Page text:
SBA Loans

Get access to revolving funds when you need it most.

Ezra Cabrera

October 16, 2021

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Loan Amounts

$100,000 – 5,000,000


10 – 25 Years


5.25% – 7.75%


Less than 30 days
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SBA Loan

What is an SBA Loan?

What is an SBA Loan
An SBA Loan is a loan that is originated by private lenders and banks, but is guaranteed by the Small Business Administration. These loans usually have 10-year terms, unless real estate is involved, then the loan terms are typically for 25 years. Funds are directly given to the borrower from a lender, with a government guarantee. Bank and non-bank lenders offset their exposure or credit risk by utilizing an SBA loan program because of this government guarantee. It’s often misunderstood that the SBA lends directly to small businesses, however, the SBA only provides a guarantee, or insurance on the loan.

SBA Loan programs offer attractive rates and terms, but are notorious for having a long and document-intensive process. Because these are long term loans with guarantees, every dollar must be earmarked and the purpose of the funds must be documented at every step. This process, to identify clearly how the money will be spent, takes a lot of time. Making sure that a small business owner works with the right lender or loan broker is essential to having a smooth and efficient application and closing process.

Small business owners often prefer SBA business loans over traditional financing options because the nature of their company and their needs fit the SBA loan requirements. Especially with the ease of accessing information in today’s modern age, it is easy for small business owners to browse the Internet and learn about the different SBA loan programs and compare different loan products offered by different lenders. Some online resources offer an SBA loan calculator or other innovative tools to teach business owners how to apply for an SBA loan or to understand their qualifications or restrictions and compare the fit of different types of loans for their company. From learning about a first SBA startup loan or applying for additional SBA business loans to expand or develop an existing small business, there is plenty of information available to learn about and find an SBA loan program and lender that will work for any small business.

SBA Loans types

What are the different types of SBA Loans?

SBA 7(a) Loan

The SBA 7(a) Loan program is the most commonly used SBA loan program by small businesses. The SBA 7(a) Loan program is as popular as it is because it can be used for a variety of different reasons and has less restrictions and more flexibility than other SBA Programs. Small businesses can utilize the SBA 7(a) program to purchase or acquire a new business, purchase or refinance equipment, for partner buyouts, leasehold improvements, refinancing commercial property, and for general working capital. SBA7(a) Loans range from $100,000 to $5,000,000 with interest rates from Prime + 1% to 2.75% and small business owners can usually apply for SBA loans through typical banks, credit unions, or other specialized lenders.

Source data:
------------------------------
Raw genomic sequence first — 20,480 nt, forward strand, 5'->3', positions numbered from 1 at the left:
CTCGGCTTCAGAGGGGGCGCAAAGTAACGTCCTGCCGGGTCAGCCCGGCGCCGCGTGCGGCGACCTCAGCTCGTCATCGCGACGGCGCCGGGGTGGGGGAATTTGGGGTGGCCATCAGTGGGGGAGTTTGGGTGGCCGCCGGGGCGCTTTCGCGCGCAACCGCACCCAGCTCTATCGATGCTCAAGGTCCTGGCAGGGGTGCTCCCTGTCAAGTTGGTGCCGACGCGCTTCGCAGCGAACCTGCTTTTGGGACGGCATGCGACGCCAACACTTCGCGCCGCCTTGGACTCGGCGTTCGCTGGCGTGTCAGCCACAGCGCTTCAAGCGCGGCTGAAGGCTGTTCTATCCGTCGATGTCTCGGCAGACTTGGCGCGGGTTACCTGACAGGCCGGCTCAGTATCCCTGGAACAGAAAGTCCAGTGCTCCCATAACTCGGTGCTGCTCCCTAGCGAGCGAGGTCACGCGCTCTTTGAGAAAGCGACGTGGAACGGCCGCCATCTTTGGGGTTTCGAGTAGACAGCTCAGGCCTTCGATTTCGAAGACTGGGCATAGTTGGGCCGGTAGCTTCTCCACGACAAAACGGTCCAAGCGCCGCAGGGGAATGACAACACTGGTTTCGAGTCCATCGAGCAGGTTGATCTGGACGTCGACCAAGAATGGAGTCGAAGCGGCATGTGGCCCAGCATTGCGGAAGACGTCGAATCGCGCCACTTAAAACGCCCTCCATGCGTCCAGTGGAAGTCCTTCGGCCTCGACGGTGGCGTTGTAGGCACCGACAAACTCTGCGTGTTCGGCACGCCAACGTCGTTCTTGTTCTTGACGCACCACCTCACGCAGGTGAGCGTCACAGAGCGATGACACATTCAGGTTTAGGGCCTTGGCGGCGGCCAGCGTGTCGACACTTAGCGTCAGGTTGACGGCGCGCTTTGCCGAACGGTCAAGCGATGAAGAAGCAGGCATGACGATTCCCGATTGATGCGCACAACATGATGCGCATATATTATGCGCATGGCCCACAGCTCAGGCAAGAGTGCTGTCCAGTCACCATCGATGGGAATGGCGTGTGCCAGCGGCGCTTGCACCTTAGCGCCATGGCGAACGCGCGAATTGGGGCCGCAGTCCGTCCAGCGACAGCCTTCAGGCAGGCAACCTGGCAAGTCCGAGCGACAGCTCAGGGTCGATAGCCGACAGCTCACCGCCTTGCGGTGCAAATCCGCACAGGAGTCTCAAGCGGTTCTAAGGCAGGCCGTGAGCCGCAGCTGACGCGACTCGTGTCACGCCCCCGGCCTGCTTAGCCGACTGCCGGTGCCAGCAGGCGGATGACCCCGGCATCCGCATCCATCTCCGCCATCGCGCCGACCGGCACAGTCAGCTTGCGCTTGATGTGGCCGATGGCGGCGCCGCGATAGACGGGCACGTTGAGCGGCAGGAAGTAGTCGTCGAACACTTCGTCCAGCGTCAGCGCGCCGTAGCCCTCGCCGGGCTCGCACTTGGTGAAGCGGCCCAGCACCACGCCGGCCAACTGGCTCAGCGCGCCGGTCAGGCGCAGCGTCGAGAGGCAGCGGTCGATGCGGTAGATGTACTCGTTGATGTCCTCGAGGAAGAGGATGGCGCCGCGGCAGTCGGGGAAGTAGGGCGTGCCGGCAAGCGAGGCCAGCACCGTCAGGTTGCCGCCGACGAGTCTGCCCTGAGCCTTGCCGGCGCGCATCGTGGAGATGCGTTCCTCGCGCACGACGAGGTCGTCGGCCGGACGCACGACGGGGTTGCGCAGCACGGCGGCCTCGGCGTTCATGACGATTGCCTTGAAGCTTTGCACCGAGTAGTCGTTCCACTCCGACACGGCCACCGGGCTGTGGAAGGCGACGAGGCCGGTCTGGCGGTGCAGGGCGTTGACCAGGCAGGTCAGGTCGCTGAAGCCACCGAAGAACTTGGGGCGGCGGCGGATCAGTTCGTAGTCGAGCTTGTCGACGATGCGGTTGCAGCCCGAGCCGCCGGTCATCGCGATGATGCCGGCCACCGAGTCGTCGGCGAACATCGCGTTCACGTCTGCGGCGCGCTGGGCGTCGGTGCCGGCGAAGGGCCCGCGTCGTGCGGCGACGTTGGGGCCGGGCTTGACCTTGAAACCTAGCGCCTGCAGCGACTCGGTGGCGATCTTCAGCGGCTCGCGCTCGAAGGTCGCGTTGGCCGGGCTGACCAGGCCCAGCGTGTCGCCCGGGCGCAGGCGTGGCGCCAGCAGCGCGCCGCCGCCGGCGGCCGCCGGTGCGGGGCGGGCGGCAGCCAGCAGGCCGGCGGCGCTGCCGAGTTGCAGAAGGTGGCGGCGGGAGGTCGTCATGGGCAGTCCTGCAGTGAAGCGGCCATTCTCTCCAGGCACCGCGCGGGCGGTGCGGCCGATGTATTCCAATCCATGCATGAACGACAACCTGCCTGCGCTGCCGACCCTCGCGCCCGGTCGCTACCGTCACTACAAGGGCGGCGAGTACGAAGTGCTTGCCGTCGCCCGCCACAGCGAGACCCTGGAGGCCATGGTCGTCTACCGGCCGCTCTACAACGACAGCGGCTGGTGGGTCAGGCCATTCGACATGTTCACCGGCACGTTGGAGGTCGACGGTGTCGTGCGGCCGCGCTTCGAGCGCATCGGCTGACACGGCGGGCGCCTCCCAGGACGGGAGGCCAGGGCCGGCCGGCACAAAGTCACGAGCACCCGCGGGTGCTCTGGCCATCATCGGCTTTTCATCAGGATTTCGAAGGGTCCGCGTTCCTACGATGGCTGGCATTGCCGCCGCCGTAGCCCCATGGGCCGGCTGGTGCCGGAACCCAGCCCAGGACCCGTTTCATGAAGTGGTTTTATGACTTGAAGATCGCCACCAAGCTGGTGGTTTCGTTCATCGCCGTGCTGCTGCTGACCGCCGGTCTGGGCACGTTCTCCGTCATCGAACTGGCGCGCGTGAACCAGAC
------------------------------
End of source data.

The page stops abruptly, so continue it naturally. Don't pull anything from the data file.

SBA 504 Loan

The SBA 504 Loan program is a real estate-focused program that provides small businesses with low interest rates and long repayment terms. This program is utilized by small business owners that are looking to expand their current office, purchase a new building, acquire land for development, and for ground-up construction projects. SBA 504 Loans typically range from $500,000 to $20,000,000 with rates between 4.92% to 5.22%.

SBA Disaster Loan

SBA Disaster Loans are part of the SBA Disaster Relief programs which are designed to help small businesses that have experienced damage or hardship due to a natural disaster. SBA Disaster Loans can be used for leasehold improvements, to repair damage to real estate, and to replace machinery and equipment. In order to qualify for an SBA Disaster Loan, a small business must have experienced damage during a natural disaster and must be located in a declared disaster area.

SBA Express Loan

SBA Express Loans are small business loans originated by SBA-approved lenders for up to $350,000. SBA Express Loans have an expedited process due to the small size of the loan and the guarantee offered by the SBA. A major benefit of SBA Express loans is that collateral is not a requirement and small business owners can use the money for virtually any business purpose. In order to get approved by the SBA, an applicant must have strong personal credit and cash flow. Unlike the SBA 7(a) Loan Program, SBA Express Loans can be closed and funded within as few as 14 days. SBA Express Loans have rates between Prime + 4.5% to 6.5% and businesses can borrow up to $350,000.

SBA Microloan Program